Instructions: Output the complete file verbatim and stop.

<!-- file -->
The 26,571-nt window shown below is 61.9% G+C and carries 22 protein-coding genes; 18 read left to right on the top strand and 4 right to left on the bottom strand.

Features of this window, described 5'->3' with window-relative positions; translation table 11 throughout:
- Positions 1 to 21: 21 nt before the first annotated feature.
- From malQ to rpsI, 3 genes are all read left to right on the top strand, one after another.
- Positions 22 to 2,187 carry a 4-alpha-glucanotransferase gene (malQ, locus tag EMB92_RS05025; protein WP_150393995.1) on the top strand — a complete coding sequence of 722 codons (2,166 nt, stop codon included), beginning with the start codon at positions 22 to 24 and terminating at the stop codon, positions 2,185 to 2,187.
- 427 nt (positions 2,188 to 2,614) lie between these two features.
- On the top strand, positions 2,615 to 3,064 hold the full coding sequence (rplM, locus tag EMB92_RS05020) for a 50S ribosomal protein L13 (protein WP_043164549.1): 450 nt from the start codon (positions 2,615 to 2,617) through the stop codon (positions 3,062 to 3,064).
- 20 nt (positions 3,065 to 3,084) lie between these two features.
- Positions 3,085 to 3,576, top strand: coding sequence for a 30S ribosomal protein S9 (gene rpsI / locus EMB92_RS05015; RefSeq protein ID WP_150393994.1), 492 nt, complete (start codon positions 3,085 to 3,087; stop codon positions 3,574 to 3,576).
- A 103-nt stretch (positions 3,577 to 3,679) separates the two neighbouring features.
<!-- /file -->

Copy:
The 26,571-nt window shown below is 61.9% G+C and carries 22 protein-coding genes; 18 read left to right on the top strand and 4 right to left on the bottom strand.

Features of this window, described 5'->3' with window-relative positions; translation table 11 throughout:
- Positions 1 to 21: 21 nt before the first annotated feature.
- From malQ to rpsI, 3 genes are all read left to right on the top strand, one after another.
- Positions 22 to 2,187 carry a 4-alpha-glucanotransferase gene (malQ, locus tag EMB92_RS05025; protein WP_150393995.1) on the top strand — a complete coding sequence of 722 codons (2,166 nt, stop codon included), beginning with the start codon at positions 22 to 24 and terminating at the stop codon, positions 2,185 to 2,187.
- 427 nt (positions 2,188 to 2,614) lie between these two features.
- On the top strand, positions 2,615 to 3,064 hold the full coding sequence (rplM, locus tag EMB92_RS05020) for a 50S ribosomal protein L13 (protein WP_043164549.1): 450 nt from the start codon (positions 2,615 to 2,617) through the stop codon (positions 3,062 to 3,064).
- 20 nt (positions 3,065 to 3,084) lie between these two features.
- Positions 3,085 to 3,576, top strand: coding sequence for a 30S ribosomal protein S9 (gene rpsI / locus EMB92_RS05015; RefSeq protein ID WP_150393994.1), 492 nt, complete (start codon positions 3,085 to 3,087; stop codon positions 3,574 to 3,576).
- A 103-nt stretch (positions 3,577 to 3,679) separates the two neighbouring features.